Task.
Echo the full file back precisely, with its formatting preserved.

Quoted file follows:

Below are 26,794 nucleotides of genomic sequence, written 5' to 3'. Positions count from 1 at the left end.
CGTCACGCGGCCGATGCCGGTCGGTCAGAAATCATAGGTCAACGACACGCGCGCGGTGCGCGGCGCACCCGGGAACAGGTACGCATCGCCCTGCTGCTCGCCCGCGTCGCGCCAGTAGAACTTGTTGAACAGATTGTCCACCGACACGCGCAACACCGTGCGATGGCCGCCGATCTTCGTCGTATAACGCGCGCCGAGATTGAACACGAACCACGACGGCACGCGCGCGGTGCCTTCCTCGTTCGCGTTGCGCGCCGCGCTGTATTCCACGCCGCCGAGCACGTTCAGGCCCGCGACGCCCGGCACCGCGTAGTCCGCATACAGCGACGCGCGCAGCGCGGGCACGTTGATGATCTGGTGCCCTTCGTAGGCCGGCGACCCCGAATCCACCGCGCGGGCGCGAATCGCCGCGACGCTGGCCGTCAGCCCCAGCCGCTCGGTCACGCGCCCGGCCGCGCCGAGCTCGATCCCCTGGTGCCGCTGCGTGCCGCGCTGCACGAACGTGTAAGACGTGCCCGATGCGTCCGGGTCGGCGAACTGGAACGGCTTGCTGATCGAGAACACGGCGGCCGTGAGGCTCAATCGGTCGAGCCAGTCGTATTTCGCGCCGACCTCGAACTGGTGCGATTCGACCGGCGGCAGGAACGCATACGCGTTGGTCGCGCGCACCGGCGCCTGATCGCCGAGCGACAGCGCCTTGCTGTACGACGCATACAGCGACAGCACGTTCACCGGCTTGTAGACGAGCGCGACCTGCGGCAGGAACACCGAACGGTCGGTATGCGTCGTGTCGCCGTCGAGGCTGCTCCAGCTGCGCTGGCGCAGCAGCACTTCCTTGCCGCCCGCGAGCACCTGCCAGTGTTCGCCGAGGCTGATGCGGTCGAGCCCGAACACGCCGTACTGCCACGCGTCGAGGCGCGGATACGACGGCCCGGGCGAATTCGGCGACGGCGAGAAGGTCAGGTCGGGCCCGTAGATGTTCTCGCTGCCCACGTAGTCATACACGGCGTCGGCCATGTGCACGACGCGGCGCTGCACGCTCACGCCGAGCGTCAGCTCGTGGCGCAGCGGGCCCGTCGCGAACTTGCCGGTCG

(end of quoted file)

Below are 26,794 nucleotides of genomic sequence, written 5' to 3'. Positions count from 1 at the left end.
CGTCACGCGGCCGATGCCGGTCGGTCAGAAATCATAGGTCAACGACACGCGCGCGGTGCGCGGCGCACCCGGGAACAGGTACGCATCGCCCTGCTGCTCGCCCGCGTCGCGCCAGTAGAACTTGTTGAACAGATTGTCCACCGACACGCGCAACACCGTGCGATGGCCGCCGATCTTCGTCGTATAACGCGCGCCGAGATTGAACACGAACCACGACGGCACGCGCGCGGTGCCTTCCTCGTTCGCGTTGCGCGCCGCGCTGTATTCCACGCCGCCGAGCACGTTCAGGCCCGCGACGCCCGGCACCGCGTAGTCCGCATACAGCGACGCGCGCAGCGCGGGCACGTTGATGATCTGGTGCCCTTCGTAGGCCGGCGACCCCGAATCCACCGCGCGGGCGCGAATCGCCGCGACGCTGGCCGTCAGCCCCAGCCGCTCGGTCACGCGCCCGGCCGCGCCGAGCTCGATCCCCTGGTGCCGCTGCGTGCCGCGCTGCACGAACGTGTAAGACGTGCCCGATGCGTCCGGGTCGGCGAACTGGAACGGCTTGCTGATCGAGAACACGGCGGCCGTGAGGCTCAATCGGTCGAGCCAGTCGTATTTCGCGCCGACCTCGAACTGGTGCGATTCGACCGGCGGCAGGAACGCATACGCGTTGGTCGCGCGCACCGGCGCCTGATCGCCGAGCGACAGCGCCTTGCTGTACGACGCATACAGCGACAGCACGTTCACCGGCTTGTAGACGAGCGCGACCTGCGGCAGGAACACCGAACGGTCGGTATGCGTCGTGTCGCCGTCGAGGCTGCTCCAGCTGCGCTGGCGCAGCAGCACTTCCTTGCCGCCCGCGAGCACCTGCCAGTGTTCGCCGAGGCTGATGCGGTCGAGCCCGAACACGCCGTACTGCCACGCGTCGAGGCGCGGATACGACGGCCCGGGCGAATTCGGCGACGGCGAGAAGGTCAGGTCGGGCCCGTAGATGTTCTCGCTGCCCACGTAGTCATACACGGCGTCGGCCATGTGCACGACGCGGCGCTGCACGCTCACGCCGAGCGTCAGCTCGTGGCGCAGCGGGCCCGTCGCGAACTTGCCGGTCG